A big game tonight would go a long way for Dak Prescott
Thursday night, Dak Prescott and the Cowboys will play in a third straight nationally televised game when Washington comes to Dallas (8:25 p.m. ET, NBC). Prescott could use a big performance for several reasons. Most notably, Dallas and D.C. both enter the game at 5-6. In an ultra-competitive NFC, either team would likely have to win out to snatch a playoff spot from the likes of Carolina, Seattle, and Atlanta, making this evening's festivities something of an elimination contest. But Prescott's reputation is also on the line.
While Jared Goff and Carson Wentz have soared this year, the 2016 Offensive Rookie of the Year has failed to keep up. And with injuries piling up along his offensive line, plus a suspension sidelining Ezekiel Elliott, Prescott has been even worse. Since the last time these teams met Oct. 29, Prescott has had the lowest touchdown percentage in the league with an interception rate higher than fellow Lone Star QB Tom Savage. Over the last two weeks, Prescott has thrown more interceptions than he did during all of 2016. The Cowboys have lost three straight and failed to score 10 points in any of those defeats.
After the latest loss, 28-6 at home to the Chargers on Thanksgiving, Prescott said he spent the next few days searching for answers. “It's frustrating, it's shocking,” he said. "You look around and you see the Pro Bowlers and the talent that you have, [I'm at a loss for] words for why it's happening." Maybe he's trying to overcompensate for the missing pieces around him, maybe he's simply going through a slump, or maybe he's just not capable of single-handedly carrying an NFL team. Few are. In the midst of Prescott's struggles, Jerry Jones once again gave him full support, going as far to say, "Thank God for Dak." Jones has also backed coach Jason Garrett amid the slide, but local columnist Tim Cowlishaw wrote Wednesday that Garrett may actually be on the hot seat.
Across the field, Kirk Cousins will be playing on yet another one-year deal, starting his closing argument that he deserves to potentially become the league's highest paid player. However, after the past month, he won't be the only one hoping to prove something Thursday night.
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1. We have a few more details on how exactly Eli Manning ended up getting benched in New York. Giants co-owner John Mara said Wednesday that he first spoke with general manager Jerry Reese about the possibility a few weeks ago, and that they hoped to let Manning continue to start while getting Geno Smith and Davis Webb game reps as well. “I did not expect Eli to react by saying go ahead and start the other guys,” Mara said. “That took me by surprise a little bit . . . I respect him so much, I’m not going to argue with him.”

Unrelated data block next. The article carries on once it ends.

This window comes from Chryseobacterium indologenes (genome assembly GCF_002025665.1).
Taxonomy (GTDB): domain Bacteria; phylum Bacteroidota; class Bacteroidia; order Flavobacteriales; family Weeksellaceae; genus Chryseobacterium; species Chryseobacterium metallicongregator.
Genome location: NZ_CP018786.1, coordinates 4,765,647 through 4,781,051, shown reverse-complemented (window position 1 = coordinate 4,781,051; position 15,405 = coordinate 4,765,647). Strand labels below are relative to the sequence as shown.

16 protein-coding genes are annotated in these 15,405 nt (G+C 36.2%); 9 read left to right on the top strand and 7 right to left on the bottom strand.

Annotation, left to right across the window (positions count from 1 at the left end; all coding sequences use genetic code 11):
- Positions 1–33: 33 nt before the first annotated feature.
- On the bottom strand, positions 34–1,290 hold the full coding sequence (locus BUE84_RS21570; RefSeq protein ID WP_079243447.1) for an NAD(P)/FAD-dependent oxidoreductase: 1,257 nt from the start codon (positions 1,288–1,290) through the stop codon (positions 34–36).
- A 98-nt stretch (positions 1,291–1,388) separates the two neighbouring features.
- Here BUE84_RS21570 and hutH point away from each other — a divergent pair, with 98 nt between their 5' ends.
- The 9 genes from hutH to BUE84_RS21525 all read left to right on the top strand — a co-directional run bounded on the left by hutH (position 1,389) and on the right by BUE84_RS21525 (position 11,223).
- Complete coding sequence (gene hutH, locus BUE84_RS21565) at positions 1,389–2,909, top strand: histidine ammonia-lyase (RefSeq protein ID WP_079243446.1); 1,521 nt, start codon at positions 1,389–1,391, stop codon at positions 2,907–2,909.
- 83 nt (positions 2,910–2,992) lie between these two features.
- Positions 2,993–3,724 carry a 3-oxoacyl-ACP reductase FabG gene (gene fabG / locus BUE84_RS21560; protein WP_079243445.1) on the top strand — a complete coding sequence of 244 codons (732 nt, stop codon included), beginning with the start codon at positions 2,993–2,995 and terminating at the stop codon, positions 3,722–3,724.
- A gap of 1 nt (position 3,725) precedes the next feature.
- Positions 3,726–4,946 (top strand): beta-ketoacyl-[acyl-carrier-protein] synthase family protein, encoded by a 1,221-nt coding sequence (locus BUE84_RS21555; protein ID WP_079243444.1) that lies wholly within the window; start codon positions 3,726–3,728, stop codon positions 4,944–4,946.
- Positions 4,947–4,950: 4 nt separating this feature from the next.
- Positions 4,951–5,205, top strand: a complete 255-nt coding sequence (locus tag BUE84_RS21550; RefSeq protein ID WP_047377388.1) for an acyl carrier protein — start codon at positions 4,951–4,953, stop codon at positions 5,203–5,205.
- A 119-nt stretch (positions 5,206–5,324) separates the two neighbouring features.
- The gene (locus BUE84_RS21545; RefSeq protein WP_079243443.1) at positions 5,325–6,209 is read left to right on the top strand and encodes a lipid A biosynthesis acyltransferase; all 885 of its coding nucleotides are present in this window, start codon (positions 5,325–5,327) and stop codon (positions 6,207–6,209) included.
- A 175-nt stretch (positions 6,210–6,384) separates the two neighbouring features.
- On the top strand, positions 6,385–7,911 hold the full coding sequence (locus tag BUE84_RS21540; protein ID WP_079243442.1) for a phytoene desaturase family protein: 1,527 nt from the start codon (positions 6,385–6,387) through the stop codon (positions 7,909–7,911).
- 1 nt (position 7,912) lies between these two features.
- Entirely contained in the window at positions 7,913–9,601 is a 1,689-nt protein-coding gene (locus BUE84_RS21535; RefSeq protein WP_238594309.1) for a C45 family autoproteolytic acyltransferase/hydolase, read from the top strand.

2. The Athletic got an exclusive interview with Raiders WR Michael Crabtree about his fight and suspension. For non-subscribers, The Mercury News summarized the key takeaways, including Crabtree refuting ESPN's claim that he taped down his chain before the game.
3. Here are more than 3,000 words on a bad gambling beat from over 19 years ago that cost one man a life-changing 10-game NFL parlay. While we're in the betting section, The New York Times reported that college football is gaining on the NFL among Vegas patrons.
4. ESPN is reporting that the NFL agreed late Wednesday night to donate nearly $100 million to "projects dealing with criminal justice reform, law enforcement/community relations and education" after coming to an agreement with a group of players. That agreement does not contain any requirement that players stop protesting during the national anthem. Meanwhile, a rift has developed among the most visible player activists.
5. Carson Wentz has played so well, even The Wall Street Journal is taking notice.
6. Bears linebacker Danny Trevathan, a key cog in that defense, is practicing for the first time since straining his calf in October. He expects to play Sunday in Jimmy Garoppolo's first start as a 49er.
7. Pay attention fantasy owners: Even though Derrick Henry has been more effective of late, he's not expected to supplant DeMarco Murray as the Titans' lead runner.
8. The Chiefs' problems go beyond Alex Smith and Andy Reid. Look at the offensive line and wideouts on offense and disappointments on defense instead, writes Sam Mellinger.
9. Want to kill 10 minutes? Take this short NFL referee quiz. In the name of honesty, I'll own up to my less-than-perfect score.
10. After serving nine years for armed robbery, O.J. Simpson is now a target of both vitriol and requests for selfies.
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